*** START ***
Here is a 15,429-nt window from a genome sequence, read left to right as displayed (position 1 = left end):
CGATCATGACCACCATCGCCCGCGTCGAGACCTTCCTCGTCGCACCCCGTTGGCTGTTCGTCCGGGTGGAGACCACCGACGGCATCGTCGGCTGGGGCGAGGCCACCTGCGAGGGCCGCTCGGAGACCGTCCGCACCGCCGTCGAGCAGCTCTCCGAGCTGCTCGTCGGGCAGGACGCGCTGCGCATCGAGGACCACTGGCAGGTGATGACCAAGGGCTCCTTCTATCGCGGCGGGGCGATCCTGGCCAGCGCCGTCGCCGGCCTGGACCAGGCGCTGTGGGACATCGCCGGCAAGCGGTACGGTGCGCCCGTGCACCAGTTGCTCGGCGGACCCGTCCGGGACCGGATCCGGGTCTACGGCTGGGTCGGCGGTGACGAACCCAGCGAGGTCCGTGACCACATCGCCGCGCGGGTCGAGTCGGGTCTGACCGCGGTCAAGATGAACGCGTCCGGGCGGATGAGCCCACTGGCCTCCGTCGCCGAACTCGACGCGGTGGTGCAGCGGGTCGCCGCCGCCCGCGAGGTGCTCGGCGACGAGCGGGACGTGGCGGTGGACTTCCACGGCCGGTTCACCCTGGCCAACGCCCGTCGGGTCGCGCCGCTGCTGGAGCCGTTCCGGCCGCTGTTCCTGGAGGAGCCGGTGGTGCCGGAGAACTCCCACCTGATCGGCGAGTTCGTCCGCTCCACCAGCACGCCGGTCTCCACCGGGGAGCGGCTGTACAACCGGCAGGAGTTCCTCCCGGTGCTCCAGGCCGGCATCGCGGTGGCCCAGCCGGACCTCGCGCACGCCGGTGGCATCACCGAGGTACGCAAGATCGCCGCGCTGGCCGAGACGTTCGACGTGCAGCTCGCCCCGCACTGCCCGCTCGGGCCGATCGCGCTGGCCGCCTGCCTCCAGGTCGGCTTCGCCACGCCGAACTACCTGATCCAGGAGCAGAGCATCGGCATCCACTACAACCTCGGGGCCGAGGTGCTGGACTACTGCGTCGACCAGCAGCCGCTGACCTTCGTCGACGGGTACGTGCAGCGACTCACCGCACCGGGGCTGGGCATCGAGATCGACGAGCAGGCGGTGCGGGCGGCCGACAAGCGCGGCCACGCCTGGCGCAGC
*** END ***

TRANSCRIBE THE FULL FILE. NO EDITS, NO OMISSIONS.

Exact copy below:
Here is a 15,429-nt window from a genome sequence, read left to right as displayed (position 1 = left end):
CGATCATGACCACCATCGCCCGCGTCGAGACCTTCCTCGTCGCACCCCGTTGGCTGTTCGTCCGGGTGGAGACCACCGACGGCATCGTCGGCTGGGGCGAGGCCACCTGCGAGGGCCGCTCGGAGACCGTCCGCACCGCCGTCGAGCAGCTCTCCGAGCTGCTCGTCGGGCAGGACGCGCTGCGCATCGAGGACCACTGGCAGGTGATGACCAAGGGCTCCTTCTATCGCGGCGGGGCGATCCTGGCCAGCGCCGTCGCCGGCCTGGACCAGGCGCTGTGGGACATCGCCGGCAAGCGGTACGGTGCGCCCGTGCACCAGTTGCTCGGCGGACCCGTCCGGGACCGGATCCGGGTCTACGGCTGGGTCGGCGGTGACGAACCCAGCGAGGTCCGTGACCACATCGCCGCGCGGGTCGAGTCGGGTCTGACCGCGGTCAAGATGAACGCGTCCGGGCGGATGAGCCCACTGGCCTCCGTCGCCGAACTCGACGCGGTGGTGCAGCGGGTCGCCGCCGCCCGCGAGGTGCTCGGCGACGAGCGGGACGTGGCGGTGGACTTCCACGGCCGGTTCACCCTGGCCAACGCCCGTCGGGTCGCGCCGCTGCTGGAGCCGTTCCGGCCGCTGTTCCTGGAGGAGCCGGTGGTGCCGGAGAACTCCCACCTGATCGGCGAGTTCGTCCGCTCCACCAGCACGCCGGTCTCCACCGGGGAGCGGCTGTACAACCGGCAGGAGTTCCTCCCGGTGCTCCAGGCCGGCATCGCGGTGGCCCAGCCGGACCTCGCGCACGCCGGTGGCATCACCGAGGTACGCAAGATCGCCGCGCTGGCCGAGACGTTCGACGTGCAGCTCGCCCCGCACTGCCCGCTCGGGCCGATCGCGCTGGCCGCCTGCCTCCAGGTCGGCTTCGCCACGCCGAACTACCTGATCCAGGAGCAGAGCATCGGCATCCACTACAACCTCGGGGCCGAGGTGCTGGACTACTGCGTCGACCAGCAGCCGCTGACCTTCGTCGACGGGTACGTGCAGCGACTCACCGCACCGGGGCTGGGCATCGAGATCGACGAGCAGGCGGTGCGGGCGGCCGACAAGCGCGGCCACGCCTGGCGCAGC